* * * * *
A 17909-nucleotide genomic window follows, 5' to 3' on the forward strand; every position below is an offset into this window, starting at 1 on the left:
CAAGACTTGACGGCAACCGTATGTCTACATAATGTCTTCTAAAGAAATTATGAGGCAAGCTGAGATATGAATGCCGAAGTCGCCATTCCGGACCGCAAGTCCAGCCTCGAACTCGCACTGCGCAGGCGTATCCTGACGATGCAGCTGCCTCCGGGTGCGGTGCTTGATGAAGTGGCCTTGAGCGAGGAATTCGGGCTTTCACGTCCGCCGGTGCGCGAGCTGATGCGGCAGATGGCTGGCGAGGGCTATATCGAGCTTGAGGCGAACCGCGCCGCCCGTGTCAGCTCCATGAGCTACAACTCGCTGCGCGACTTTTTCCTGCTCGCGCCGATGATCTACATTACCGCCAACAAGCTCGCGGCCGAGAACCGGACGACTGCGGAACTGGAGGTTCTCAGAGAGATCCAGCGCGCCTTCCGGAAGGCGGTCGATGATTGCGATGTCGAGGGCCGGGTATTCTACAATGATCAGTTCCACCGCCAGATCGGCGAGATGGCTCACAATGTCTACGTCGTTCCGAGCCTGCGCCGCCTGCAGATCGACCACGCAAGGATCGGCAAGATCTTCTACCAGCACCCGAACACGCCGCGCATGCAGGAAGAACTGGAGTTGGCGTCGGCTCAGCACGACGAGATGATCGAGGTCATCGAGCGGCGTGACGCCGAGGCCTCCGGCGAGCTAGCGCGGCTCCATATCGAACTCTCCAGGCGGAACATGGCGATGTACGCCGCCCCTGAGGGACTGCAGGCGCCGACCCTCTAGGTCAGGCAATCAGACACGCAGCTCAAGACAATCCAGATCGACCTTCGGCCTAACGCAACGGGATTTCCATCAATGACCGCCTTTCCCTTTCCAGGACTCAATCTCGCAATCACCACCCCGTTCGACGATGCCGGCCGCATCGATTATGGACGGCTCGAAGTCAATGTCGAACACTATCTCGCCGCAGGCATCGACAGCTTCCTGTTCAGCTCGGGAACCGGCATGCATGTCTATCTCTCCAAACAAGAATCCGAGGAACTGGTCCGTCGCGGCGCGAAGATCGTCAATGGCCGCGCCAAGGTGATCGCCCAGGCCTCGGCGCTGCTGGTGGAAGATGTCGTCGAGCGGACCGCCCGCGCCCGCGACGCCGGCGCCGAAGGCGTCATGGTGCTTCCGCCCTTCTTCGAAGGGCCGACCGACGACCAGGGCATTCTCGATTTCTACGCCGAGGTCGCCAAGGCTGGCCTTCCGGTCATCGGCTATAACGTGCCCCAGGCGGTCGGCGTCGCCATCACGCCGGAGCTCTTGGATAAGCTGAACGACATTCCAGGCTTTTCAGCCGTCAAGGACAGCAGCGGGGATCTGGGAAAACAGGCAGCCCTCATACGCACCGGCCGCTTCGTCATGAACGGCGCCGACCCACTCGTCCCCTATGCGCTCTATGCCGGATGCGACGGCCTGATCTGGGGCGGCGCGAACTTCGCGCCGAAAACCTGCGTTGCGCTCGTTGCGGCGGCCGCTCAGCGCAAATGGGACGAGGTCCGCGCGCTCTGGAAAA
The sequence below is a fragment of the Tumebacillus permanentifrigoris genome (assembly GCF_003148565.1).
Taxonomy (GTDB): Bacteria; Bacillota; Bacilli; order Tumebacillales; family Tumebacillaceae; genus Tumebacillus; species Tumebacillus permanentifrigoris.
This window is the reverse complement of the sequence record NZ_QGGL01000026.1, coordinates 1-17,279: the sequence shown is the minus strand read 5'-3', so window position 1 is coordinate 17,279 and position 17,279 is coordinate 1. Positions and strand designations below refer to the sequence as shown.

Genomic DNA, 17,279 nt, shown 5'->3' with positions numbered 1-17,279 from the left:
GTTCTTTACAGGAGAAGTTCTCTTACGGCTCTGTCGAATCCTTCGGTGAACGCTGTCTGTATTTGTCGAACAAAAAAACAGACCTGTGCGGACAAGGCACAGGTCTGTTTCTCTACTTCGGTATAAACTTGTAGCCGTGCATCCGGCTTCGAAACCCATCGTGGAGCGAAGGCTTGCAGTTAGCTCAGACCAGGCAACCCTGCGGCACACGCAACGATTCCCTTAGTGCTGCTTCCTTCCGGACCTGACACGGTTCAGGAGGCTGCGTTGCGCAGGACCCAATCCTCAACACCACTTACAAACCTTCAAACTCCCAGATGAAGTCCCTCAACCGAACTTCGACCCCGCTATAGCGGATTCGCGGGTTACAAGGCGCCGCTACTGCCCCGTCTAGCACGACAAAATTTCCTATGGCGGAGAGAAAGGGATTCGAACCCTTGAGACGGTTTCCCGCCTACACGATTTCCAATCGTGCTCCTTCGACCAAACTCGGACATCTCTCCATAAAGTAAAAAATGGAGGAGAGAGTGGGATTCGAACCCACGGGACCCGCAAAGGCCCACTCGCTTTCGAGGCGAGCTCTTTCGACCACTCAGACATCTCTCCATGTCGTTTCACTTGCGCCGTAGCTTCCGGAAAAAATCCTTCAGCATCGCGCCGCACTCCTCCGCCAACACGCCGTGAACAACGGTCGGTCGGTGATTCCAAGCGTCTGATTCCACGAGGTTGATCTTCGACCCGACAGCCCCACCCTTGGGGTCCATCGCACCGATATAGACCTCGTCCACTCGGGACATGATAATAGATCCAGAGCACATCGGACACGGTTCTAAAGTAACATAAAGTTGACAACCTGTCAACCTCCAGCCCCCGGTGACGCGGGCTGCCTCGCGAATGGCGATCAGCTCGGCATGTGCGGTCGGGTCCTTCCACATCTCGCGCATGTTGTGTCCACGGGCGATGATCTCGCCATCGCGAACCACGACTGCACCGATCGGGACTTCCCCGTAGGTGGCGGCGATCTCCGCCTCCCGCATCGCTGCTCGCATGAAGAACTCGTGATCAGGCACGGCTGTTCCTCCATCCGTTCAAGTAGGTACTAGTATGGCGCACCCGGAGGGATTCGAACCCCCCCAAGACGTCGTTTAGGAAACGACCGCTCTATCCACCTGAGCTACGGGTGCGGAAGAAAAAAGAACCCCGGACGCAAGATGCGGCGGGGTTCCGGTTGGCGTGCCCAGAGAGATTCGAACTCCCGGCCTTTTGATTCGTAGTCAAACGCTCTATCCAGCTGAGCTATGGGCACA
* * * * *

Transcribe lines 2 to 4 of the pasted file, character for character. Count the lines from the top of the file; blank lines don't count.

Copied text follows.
CAAGACTTGACGGCAACCGTATGTCTACATAATGTCTTCTAAAGAAATTATGAGGCAAGCTGAGATATGAATGCCGAAGTCGCCATTCCGGACCGCAAGTCCAGCCTCGAACTCGCACTGCGCAGGCGTATCCTGACGATGCAGCTGCCTCCGGGTGCGGTGCTTGATGAAGTGGCCTTGAGCGAGGAATTCGGGCTTTCACGTCCGCCGGTGCGCGAGCTGATGCGGCAGATGGCTGGCGAGGGCTATATCGAGCTTGAGGCGAACCGCGCCGCCCGTGTCAGCTCCATGAGCTACAACTCGCTGCGCGACTTTTTCCTGCTCGCGCCGATGATCTACATTACCGCCAACAAGCTCGCGGCCGAGAACCGGACGACTGCGGAACTGGAGGTTCTCAGAGAGATCCAGCGCGCCTTCCGGAAGGCGGTCGATGATTGCGATGTCGAGGGCCGGGTATTCTACAATGATCAGTTCCACCGCCAGATCGGCGAGATGGCTCACAATGTCTACGTCGTTCCGAGCCTGCGCCGCCTGCAGATCGACCACGCAAGGATCGGCAAGATCTTCTACCAGCACCCGAACACGCCGCGCATGCAGGAAGAACTGGAGTTGGCGTCGGCTCAGCACGACGAGATGATCGAGGTCATCGAGCGGCGTGACGCCGAGGCCTCCGGCGAGCTAGCGCGGCTCCATATCGAACTCTCCAGGCGGAACATGGCGATGTACGCCGCCCCTGAGGGACTGCAGGCGCCGACCCTCTAGGTCAGGCAATCAGACACGCAGCTCAAGACAATCCAGATCGACCTTCGGCCTAACGCAACGGGATTTCCATCAATGACCGCCTTTCCCTTTCCAGGACTCAATCTCGCAATCACCACCCCGTTCGACGATGCCGGCCGCATCGATTATGGACGGCTCGAAGTCAATGTCGAACACTATCTCGCCGCAGGCATCGACAGCTTCCTGTTCAGCTCGGGAACCGGCATGCATGTCTATCTCTCCAAACAAGAATCCGAGGAACTGGTCCGTCGCGGCGCGAAGATCGTCAATGGCCGCGCCAAGGTGATCGCCCAGGCCTCGGCGCTGCTGGTGGAAGATGTCGTCGAGCGGACCGCCCGCGCCCGCGACGCCGGCGCCGAAGGCGTCATGGTGCTTCCGCCCTTCTTCGAAGGGCCGACCGACGACCAGGGCATTCTCGATTTCTACGCCGAGGTCGCCAAGGCTGGCCTTCCGGTCATCGGCTATAACGTGCCCCAGGCGGTCGGCGTCGCCATCACGCCGGAGCTCTTGGATAAGCTGAACGACATTCCAGGCTTTTCAGCCGTCAAGGACAGCAGCGGGGATCTGGGAAAACAGGCAGCCCTCATACGCACCGGCCGCTTCGTCATGAACGGCGCCGACCCACTCGTCCCCTATGCGCTCTATGCCGGATGCGACGGCCTGATCTGGGGCGGCGCGAACTTCGCGCCGAAAACCTGCGTTGCGCTCGTTGCGGCGGCCGCTCAGCGCAAATGGGACGAGGTCCGCGCGCTCTGGAAAA
The sequence below is a fragment of the Tumebacillus permanentifrigoris genome (assembly GCF_003148565.1).
Taxonomy (GTDB): Bacteria; Bacillota; Bacilli; order Tumebacillales; family Tumebacillaceae; genus Tumebacillus; species Tumebacillus permanentifrigoris.